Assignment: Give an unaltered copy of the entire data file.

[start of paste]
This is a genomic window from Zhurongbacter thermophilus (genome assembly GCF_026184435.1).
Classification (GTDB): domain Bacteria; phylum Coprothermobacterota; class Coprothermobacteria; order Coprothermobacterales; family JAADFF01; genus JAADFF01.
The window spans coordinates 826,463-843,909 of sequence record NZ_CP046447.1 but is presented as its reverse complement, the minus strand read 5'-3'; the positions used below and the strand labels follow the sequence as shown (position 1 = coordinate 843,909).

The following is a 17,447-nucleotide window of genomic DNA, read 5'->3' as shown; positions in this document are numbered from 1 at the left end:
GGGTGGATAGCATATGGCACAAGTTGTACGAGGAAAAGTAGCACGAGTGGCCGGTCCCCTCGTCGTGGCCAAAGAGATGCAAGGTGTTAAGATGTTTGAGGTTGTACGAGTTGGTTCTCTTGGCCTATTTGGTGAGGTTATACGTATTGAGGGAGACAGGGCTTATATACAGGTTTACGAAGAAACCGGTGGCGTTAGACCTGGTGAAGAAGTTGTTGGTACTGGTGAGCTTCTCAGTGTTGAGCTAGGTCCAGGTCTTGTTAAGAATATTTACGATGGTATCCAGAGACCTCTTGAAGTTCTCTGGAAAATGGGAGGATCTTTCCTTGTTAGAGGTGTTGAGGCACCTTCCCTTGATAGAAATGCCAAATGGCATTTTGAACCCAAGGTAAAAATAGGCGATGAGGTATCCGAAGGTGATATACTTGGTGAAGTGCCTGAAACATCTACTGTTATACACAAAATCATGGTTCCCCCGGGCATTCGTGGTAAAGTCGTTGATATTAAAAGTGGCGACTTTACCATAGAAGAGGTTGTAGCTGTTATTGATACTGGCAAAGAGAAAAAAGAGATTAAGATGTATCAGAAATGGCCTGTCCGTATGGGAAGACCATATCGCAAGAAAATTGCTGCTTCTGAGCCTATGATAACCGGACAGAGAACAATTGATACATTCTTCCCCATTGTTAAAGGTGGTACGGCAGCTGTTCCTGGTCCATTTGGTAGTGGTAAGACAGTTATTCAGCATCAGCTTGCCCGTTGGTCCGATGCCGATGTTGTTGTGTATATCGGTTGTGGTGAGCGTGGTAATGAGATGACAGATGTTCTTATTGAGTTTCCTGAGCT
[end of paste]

This is a genomic window from Zhurongbacter thermophilus (genome assembly GCF_026184435.1).
Classification (GTDB): domain Bacteria; phylum Coprothermobacterota; class Coprothermobacteria; order Coprothermobacterales; family JAADFF01; genus JAADFF01.
The window spans coordinates 826,463-843,909 of sequence record NZ_CP046447.1 but is presented as its reverse complement, the minus strand read 5'-3'; the positions used below and the strand labels follow the sequence as shown (position 1 = coordinate 843,909).

The following is a 17,447-nucleotide window of genomic DNA, read 5'->3' as shown; positions in this document are numbered from 1 at the left end:
GGGTGGATAGCATATGGCACAAGTTGTACGAGGAAAAGTAGCACGAGTGGCCGGTCCCCTCGTCGTGGCCAAAGAGATGCAAGGTGTTAAGATGTTTGAGGTTGTACGAGTTGGTTCTCTTGGCCTATTTGGTGAGGTTATACGTATTGAGGGAGACAGGGCTTATATACAGGTTTACGAAGAAACCGGTGGCGTTAGACCTGGTGAAGAAGTTGTTGGTACTGGTGAGCTTCTCAGTGTTGAGCTAGGTCCAGGTCTTGTTAAGAATATTTACGATGGTATCCAGAGACCTCTTGAAGTTCTCTGGAAAATGGGAGGATCTTTCCTTGTTAGAGGTGTTGAGGCACCTTCCCTTGATAGAAATGCCAAATGGCATTTTGAACCCAAGGTAAAAATAGGCGATGAGGTATCCGAAGGTGATATACTTGGTGAAGTGCCTGAAACATCTACTGTTATACACAAAATCATGGTTCCCCCGGGCATTCGTGGTAAAGTCGTTGATATTAAAAGTGGCGACTTTACCATAGAAGAGGTTGTAGCTGTTATTGATACTGGCAAAGAGAAAAAAGAGATTAAGATGTATCAGAAATGGCCTGTCCGTATGGGAAGACCATATCGCAAGAAAATTGCTGCTTCTGAGCCTATGATAACCGGACAGAGAACAATTGATACATTCTTCCCCATTGTTAAAGGTGGTACGGCAGCTGTTCCTGGTCCATTTGGTAGTGGTAAGACAGTTATTCAGCATCAGCTTGCCCGTTGGTCCGATGCCGATGTTGTTGTGTATATCGGTTGTGGTGAGCGTGGTAATGAGATGACAGATGTTCTTATTGAGTTTCCTGAGCT